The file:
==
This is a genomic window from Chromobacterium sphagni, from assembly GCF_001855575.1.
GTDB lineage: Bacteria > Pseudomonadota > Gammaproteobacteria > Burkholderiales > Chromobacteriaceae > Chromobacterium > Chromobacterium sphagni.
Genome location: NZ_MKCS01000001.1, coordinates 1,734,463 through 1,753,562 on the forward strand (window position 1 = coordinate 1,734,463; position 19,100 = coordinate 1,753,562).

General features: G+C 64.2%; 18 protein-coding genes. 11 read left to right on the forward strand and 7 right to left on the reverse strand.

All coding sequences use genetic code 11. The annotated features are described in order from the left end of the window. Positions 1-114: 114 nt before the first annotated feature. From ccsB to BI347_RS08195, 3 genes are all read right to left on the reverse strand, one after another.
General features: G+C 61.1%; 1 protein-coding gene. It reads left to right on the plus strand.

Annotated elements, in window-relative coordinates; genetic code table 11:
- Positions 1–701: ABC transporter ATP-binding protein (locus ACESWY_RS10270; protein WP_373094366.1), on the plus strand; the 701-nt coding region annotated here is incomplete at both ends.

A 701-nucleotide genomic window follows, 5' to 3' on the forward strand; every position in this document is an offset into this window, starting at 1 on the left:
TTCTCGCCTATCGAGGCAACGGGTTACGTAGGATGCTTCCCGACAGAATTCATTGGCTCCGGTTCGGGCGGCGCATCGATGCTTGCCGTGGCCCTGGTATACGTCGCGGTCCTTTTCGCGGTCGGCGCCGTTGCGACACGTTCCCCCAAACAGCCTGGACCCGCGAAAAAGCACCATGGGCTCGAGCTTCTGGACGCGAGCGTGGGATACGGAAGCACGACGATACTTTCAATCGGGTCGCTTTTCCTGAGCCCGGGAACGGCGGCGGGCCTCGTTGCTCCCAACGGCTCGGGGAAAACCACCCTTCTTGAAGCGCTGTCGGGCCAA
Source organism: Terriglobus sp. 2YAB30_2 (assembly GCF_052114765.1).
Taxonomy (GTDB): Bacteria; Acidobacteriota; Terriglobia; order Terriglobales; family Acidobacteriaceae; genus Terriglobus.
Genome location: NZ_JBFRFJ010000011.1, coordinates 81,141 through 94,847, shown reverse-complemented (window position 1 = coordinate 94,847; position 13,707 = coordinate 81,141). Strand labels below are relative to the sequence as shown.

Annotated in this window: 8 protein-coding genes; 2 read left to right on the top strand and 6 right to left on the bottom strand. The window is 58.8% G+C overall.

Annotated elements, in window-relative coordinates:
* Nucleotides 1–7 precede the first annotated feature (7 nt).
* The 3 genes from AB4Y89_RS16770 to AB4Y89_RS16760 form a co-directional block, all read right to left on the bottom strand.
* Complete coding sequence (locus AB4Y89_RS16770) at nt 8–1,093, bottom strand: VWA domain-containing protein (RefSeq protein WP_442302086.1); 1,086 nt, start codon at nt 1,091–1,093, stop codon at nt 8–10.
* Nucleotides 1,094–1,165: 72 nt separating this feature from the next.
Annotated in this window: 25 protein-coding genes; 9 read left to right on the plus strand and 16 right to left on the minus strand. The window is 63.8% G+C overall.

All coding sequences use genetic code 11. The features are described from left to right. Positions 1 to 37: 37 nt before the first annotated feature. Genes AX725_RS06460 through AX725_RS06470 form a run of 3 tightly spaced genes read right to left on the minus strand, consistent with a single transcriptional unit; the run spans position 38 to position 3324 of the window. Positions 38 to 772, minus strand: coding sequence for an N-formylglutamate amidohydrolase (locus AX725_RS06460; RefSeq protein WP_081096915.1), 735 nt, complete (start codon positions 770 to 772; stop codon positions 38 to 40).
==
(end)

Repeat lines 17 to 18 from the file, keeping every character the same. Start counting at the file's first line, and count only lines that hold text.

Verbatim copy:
* The 3 genes from AB4Y89_RS16770 to AB4Y89_RS16760 form a co-directional block, all read right to left on the bottom strand.
* Complete coding sequence (locus AB4Y89_RS16770) at nt 8–1,093, bottom strand: VWA domain-containing protein (RefSeq protein WP_442302086.1); 1,086 nt, start codon at nt 1,091–1,093, stop codon at nt 8–10.